Regulation of Oviposition in Anopheles gambiae s.s.: Role of Inter- and Intra-Specific Signals
Sumba, L. A.
Ogbunugafor, C. B.
Deng, A. L.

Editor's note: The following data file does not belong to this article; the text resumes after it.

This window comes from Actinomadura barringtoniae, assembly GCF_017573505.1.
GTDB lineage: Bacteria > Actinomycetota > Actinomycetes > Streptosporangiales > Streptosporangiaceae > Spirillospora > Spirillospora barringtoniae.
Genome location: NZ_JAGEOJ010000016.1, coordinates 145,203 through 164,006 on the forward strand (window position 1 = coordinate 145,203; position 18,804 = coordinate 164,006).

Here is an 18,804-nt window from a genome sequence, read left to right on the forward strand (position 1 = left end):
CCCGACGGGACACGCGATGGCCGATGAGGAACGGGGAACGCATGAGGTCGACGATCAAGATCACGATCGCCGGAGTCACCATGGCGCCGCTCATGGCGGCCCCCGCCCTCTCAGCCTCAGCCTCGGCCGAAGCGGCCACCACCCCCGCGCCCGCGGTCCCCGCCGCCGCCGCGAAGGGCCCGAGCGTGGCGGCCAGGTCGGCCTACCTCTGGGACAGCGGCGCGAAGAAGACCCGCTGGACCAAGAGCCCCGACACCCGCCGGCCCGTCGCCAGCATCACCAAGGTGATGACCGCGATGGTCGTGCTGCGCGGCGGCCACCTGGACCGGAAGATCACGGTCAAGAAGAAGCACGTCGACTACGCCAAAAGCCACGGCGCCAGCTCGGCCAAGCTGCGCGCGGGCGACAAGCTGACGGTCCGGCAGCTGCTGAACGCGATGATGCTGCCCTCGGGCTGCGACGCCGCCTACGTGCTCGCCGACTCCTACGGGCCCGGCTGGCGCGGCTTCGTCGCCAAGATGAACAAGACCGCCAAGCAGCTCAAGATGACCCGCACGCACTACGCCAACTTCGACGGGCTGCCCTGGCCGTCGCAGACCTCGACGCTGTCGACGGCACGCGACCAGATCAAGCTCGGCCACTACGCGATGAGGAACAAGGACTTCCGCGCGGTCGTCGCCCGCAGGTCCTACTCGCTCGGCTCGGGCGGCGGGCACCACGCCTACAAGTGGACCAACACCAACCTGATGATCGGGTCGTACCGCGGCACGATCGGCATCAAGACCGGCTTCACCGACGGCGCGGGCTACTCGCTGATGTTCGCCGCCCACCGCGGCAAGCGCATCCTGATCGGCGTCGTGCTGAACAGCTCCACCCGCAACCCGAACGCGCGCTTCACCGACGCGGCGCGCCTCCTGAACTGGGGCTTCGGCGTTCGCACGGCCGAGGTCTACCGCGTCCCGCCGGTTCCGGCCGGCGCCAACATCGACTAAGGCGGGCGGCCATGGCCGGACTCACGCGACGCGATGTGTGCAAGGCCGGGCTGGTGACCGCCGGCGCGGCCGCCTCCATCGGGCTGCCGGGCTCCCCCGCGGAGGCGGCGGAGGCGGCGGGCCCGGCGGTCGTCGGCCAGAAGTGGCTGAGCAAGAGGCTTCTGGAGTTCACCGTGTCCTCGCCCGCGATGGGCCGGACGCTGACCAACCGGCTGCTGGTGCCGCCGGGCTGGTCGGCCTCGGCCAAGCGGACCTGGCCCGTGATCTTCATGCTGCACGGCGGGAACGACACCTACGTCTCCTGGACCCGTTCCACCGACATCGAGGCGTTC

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Females of Anopheles gambiae Giles normally oviposit in a large number of fresh, small, sunlit, and spatially spread temporary pools. Such pools are associated with lower levels of predation compared to large, longer-lasting habitats. We compared oviposition levels on preferred (water collected from natural anopheline larval habitats) and non-preferred (distilled water) aqueous substrates by gravid females that contained different densities of conspecific eggs or early and late instar larvae. The presence of conspecific larvae, but not eggs, had a positive or negative effect on the ovipositional responses of gravid An. gambiae females, depending on the quality (preferred or non-preferred by the mosquito) of the oviposition water and the density of larvae. Presence of larvae, at all densities, in distilled water deterred oviposition. However, in natural anopheline pool water, a low density of larvae increased oviposition, whereas a higher density inhibited oviposition. Our results suggest that two signals produced by this mosquito may be involved in regulating oviposition: a volatile pheromone emitted by conspecific larvae, which augments the effect of a volatile signal emitted by preferred habitats, and a non-olfactory cue associated with high densities of larvae that deters oviposition.